I had a rather remarkable conversation last night between the extreme generations in my family. The conversation started with my father who is 91. Dad had texted me to ask if I could help him with his iPhone, and I called to see what I could do. As it turned out, my father wanted to learn how to set the alarm on his phone. Because he has hearing loss and doesn’t wear his hearing aids at night, he often doesn’t hear his alarm in the morning. Most mornings that’s ok, but when he has an early morning appointment to a doctor’s office, he doesn’t sleep well, because he’s worried about oversleeping his alarm. What an interesting problem. It would not have occurred to me that this could be a concern.
I began to try to talk through how to set the alarm on his phone and got stuck trying to describe what to do. So I went upstairs and sent him a zoom link so we could talk face to face, and I could see his phone. That worked better, but his iPhone is different from mine. The clock was missing, and I confused about what to do next. So I called my oldest son Stephen, who is 32, and asked him to join us on zoom. He was very willing to help his grandpa. So then we had three generations over 60 years apart trying to figure out Dad’s technical problems. I was so proud of Stephen. He not only figured out how to locate the clock, but he very slowly and patiently walked his grandfather through a process for setting the alarm and turning up the sound so he could hear it.
When I was studying for my doctorate, I did a lot of reading about the millennial generation of which Stephen is a part. Lot of times I hear people make disparaging comments about the millennials, but the reading I did highlighted their strengths. One of the strengths of this generation is that many of them understand technology well. This puts them in the unusual place of often teaching their elders which is what happened last night. Another strength is that they highly value relationships and family. My father and I certainly benefitted from these gifts and values in Stephen last night.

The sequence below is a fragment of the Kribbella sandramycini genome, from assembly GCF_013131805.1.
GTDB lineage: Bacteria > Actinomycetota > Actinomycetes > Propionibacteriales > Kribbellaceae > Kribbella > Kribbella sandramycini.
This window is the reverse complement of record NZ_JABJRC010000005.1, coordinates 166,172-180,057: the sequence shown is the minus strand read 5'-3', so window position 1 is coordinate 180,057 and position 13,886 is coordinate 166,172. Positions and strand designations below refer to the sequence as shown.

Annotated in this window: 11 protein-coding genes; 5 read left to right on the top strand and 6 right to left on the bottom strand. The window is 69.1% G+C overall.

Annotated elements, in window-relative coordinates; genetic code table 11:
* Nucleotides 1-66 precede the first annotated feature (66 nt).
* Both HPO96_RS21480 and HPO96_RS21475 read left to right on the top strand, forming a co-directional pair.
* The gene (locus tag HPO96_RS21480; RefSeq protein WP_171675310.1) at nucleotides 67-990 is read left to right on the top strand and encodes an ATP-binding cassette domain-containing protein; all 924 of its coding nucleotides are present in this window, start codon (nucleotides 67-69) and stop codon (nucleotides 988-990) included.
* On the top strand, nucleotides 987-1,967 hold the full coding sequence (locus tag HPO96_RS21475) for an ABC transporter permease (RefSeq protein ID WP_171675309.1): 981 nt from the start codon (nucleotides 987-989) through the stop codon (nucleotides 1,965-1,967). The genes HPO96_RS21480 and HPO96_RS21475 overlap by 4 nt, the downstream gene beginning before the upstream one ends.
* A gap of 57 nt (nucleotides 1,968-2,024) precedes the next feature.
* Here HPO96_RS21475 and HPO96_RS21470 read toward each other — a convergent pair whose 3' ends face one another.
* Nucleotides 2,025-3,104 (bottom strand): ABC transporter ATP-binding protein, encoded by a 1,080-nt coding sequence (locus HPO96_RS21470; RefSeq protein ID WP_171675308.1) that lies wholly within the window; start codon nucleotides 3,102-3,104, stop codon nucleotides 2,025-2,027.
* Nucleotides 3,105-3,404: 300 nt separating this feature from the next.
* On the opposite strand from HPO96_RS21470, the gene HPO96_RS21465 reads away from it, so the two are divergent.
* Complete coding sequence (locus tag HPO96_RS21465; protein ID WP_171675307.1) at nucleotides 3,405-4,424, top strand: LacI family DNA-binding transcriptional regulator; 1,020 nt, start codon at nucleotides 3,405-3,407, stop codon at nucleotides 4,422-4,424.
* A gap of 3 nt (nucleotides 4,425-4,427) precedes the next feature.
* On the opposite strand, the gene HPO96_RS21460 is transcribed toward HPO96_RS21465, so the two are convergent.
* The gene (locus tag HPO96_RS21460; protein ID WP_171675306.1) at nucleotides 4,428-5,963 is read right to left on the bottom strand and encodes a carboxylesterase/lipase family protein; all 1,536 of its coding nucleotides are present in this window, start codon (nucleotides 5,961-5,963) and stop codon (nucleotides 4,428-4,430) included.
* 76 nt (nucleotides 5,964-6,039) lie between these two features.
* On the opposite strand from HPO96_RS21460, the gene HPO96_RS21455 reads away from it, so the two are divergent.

The Apostles (Peter and Paul both) understood we are different people with different gifts. We please God when we use those gifts for the greater good to serve and help each other. I cherish the moments when I see my family and my church family use their God given gifts to love and serve others.
Each of you should use whatever gift you have received to serve others, as faithful stewards of God’s grace in its various forms. If anyone speaks, they should do so as one who speaks the very words of God. If anyone serves, they should do so with the strength God provides, so that in all things God may be praised through Jesus Christ. To him be the glory and the power for ever and ever. Amen. (I Peter 4: 10 – 11)
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